Before attending the opera, in addition to getting this glorious recording from the library, I felt obliged to research its genesis, as well as its musical-dramatic structure.  As Jonathan Miller, towards the end of a 2008 lecture, observed, "What's [he] up to?   In 1942, writing an opera about the relative importance of words and music?"  There's a typically thoughtful piece from Mark Berry on the matter; I think a recent piece by Likely Impossibilities may be relevant here as well.  (Yes, of course I turned to scholarly collections as well.  There is no consensus.) What is the relation of all Capriccio's cultured folk to the world around them?  To ours?  Does their artificial isolation vitiate the value of their debates?  To the last question I would respond with a joyous 'no,' for if the debates are to be considered honestly at all, they must be related to who we are, and if we are to examine ourselves honestly (as Madeleine does in the last scene) we must examine and engage the world.  As for Strauss... I think there may be more autobiography in the figure of La Roche--earnest, colossally vain, unsure how to cope with the changes in the world around him--than the composer knew.  The pomposity of the director's dictating his epitaph drew a laugh from the audience, but I was closer to tears.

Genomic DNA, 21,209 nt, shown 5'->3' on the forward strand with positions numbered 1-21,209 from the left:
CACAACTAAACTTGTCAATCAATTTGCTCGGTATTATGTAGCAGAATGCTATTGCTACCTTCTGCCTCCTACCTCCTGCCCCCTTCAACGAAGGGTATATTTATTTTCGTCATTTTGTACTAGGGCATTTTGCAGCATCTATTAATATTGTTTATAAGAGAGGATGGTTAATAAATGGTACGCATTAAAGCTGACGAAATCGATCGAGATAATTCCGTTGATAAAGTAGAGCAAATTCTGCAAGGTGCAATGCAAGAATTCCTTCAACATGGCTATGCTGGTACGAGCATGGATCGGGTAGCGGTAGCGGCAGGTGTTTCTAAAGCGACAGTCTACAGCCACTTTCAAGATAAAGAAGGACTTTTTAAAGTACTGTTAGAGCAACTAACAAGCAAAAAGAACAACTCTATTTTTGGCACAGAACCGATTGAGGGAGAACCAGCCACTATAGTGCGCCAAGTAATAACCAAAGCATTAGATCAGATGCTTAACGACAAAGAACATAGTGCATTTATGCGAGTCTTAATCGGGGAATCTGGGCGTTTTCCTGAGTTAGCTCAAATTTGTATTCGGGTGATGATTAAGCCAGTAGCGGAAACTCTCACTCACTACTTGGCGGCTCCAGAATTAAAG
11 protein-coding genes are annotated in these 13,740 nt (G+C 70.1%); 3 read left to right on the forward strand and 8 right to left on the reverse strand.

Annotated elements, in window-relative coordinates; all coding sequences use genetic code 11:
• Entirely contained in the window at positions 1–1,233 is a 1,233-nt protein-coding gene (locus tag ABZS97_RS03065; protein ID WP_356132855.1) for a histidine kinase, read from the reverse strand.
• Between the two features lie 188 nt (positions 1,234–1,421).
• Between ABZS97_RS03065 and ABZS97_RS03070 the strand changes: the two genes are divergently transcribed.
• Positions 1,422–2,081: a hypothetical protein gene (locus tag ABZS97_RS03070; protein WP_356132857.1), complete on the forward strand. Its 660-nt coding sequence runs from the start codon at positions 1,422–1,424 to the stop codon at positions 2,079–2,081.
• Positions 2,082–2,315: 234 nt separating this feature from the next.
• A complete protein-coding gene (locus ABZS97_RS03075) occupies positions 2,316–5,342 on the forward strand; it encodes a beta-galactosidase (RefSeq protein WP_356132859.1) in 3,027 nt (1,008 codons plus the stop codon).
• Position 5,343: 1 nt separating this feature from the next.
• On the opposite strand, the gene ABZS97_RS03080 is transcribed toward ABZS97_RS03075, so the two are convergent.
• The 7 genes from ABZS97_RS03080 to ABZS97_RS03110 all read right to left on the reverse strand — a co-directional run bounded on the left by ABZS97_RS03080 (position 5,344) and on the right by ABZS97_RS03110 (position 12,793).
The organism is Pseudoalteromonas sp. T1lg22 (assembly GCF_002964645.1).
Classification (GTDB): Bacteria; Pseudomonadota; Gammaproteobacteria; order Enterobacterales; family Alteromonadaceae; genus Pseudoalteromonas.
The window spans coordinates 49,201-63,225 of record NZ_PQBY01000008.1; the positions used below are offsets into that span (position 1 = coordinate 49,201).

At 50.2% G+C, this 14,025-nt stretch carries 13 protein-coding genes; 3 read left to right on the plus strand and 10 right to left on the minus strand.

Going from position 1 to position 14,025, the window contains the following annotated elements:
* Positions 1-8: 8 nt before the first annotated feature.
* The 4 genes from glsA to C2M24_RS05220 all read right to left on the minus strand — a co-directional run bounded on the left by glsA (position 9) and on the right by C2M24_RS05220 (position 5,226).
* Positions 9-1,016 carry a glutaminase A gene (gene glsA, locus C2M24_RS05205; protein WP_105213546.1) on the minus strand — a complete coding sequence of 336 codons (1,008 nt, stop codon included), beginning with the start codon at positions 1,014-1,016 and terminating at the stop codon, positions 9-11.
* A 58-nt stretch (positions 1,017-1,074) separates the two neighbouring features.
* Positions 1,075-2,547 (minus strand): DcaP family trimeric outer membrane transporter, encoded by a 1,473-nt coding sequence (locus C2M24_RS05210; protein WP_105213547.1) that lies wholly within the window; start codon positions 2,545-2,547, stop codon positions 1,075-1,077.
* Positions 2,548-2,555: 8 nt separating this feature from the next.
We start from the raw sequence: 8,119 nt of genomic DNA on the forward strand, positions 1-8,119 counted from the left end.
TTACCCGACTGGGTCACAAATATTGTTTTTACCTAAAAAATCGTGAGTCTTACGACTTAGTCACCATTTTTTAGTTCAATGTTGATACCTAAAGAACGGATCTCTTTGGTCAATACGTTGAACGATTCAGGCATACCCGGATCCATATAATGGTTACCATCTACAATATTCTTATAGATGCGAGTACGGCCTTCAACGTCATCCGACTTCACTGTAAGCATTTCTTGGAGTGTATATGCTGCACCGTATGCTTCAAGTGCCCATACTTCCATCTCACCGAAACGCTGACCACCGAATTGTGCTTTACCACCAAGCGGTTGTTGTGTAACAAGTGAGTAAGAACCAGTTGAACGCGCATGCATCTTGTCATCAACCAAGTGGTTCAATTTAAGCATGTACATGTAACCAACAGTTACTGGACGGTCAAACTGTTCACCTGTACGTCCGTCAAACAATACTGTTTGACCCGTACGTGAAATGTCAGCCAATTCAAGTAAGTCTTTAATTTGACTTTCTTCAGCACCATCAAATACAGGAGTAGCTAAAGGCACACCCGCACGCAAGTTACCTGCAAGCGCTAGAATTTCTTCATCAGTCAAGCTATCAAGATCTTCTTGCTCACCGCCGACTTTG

John Cox's 1920s sets were elegant (predictably, I coveted the pillows,) but I felt the production--pictures here--gained its charm and poignancy from the singers, directed by Peter McClintock.  In their hands, the characters seemed like the sort of people I'd enjoy spending an afternoon with, clearly not superficial (well... the Graf is sort of superficial, but he can be teased.)  Andrew Davis drew warm sound from the orchestra, and subtle, delicious irony (as well as appropriate bombast when complaints are made the singer-drowning orchestra.)  I occasionally had a suspicion of not-quite-perfect coordination with the singers, but the rest of the performance was so satisfactory that I am inclined to attribute that to my imperfect knowledge of the piece.  Coming from a large orchestra, the sound was remarkably delicate, and the moonlight music was absolutely lovely.